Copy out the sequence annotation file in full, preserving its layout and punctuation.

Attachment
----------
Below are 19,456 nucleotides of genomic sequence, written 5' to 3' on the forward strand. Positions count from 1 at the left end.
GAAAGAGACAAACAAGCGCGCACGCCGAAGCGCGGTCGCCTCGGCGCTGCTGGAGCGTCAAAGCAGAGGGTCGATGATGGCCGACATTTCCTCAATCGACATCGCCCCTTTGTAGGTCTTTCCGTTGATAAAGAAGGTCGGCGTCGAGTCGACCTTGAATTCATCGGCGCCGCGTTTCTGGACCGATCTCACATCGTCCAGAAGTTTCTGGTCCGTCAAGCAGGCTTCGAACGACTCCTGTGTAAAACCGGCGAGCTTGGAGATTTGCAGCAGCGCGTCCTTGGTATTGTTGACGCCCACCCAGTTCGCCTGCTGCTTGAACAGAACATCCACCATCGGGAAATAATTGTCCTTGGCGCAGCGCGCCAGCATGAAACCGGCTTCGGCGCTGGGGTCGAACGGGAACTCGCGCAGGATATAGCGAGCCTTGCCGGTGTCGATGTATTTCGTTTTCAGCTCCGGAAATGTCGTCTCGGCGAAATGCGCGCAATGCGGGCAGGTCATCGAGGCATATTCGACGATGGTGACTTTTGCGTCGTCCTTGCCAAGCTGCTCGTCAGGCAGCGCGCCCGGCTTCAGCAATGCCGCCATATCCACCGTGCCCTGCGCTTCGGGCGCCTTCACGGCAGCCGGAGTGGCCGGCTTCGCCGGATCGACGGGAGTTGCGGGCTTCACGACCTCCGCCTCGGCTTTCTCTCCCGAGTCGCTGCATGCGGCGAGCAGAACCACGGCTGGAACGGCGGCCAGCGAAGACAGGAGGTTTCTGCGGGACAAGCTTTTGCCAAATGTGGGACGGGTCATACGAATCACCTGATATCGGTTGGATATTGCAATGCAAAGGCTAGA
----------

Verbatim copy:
Below are 19,456 nucleotides of genomic sequence, written 5' to 3' on the forward strand. Positions count from 1 at the left end.
GAAAGAGACAAACAAGCGCGCACGCCGAAGCGCGGTCGCCTCGGCGCTGCTGGAGCGTCAAAGCAGAGGGTCGATGATGGCCGACATTTCCTCAATCGACATCGCCCCTTTGTAGGTCTTTCCGTTGATAAAGAAGGTCGGCGTCGAGTCGACCTTGAATTCATCGGCGCCGCGTTTCTGGACCGATCTCACATCGTCCAGAAGTTTCTGGTCCGTCAAGCAGGCTTCGAACGACTCCTGTGTAAAACCGGCGAGCTTGGAGATTTGCAGCAGCGCGTCCTTGGTATTGTTGACGCCCACCCAGTTCGCCTGCTGCTTGAACAGAACATCCACCATCGGGAAATAATTGTCCTTGGCGCAGCGCGCCAGCATGAAACCGGCTTCGGCGCTGGGGTCGAACGGGAACTCGCGCAGGATATAGCGAGCCTTGCCGGTGTCGATGTATTTCGTTTTCAGCTCCGGAAATGTCGTCTCGGCGAAATGCGCGCAATGCGGGCAGGTCATCGAGGCATATTCGACGATGGTGACTTTTGCGTCGTCCTTGCCAAGCTGCTCGTCAGGCAGCGCGCCCGGCTTCAGCAATGCCGCCATATCCACCGTGCCCTGCGCTTCGGGCGCCTTCACGGCAGCCGGAGTGGCCGGCTTCGCCGGATCGACGGGAGTTGCGGGCTTCACGACCTCCGCCTCGGCTTTCTCTCCCGAGTCGCTGCATGCGGCGAGCAGAACCACGGCTGGAACGGCGGCCAGCGAAGACAGGAGGTTTCTGCGGGACAAGCTTTTGCCAAATGTGGGACGGGTCATACGAATCACCTGATATCGGTTGGATATTGCAATGCAAAGGCTAGA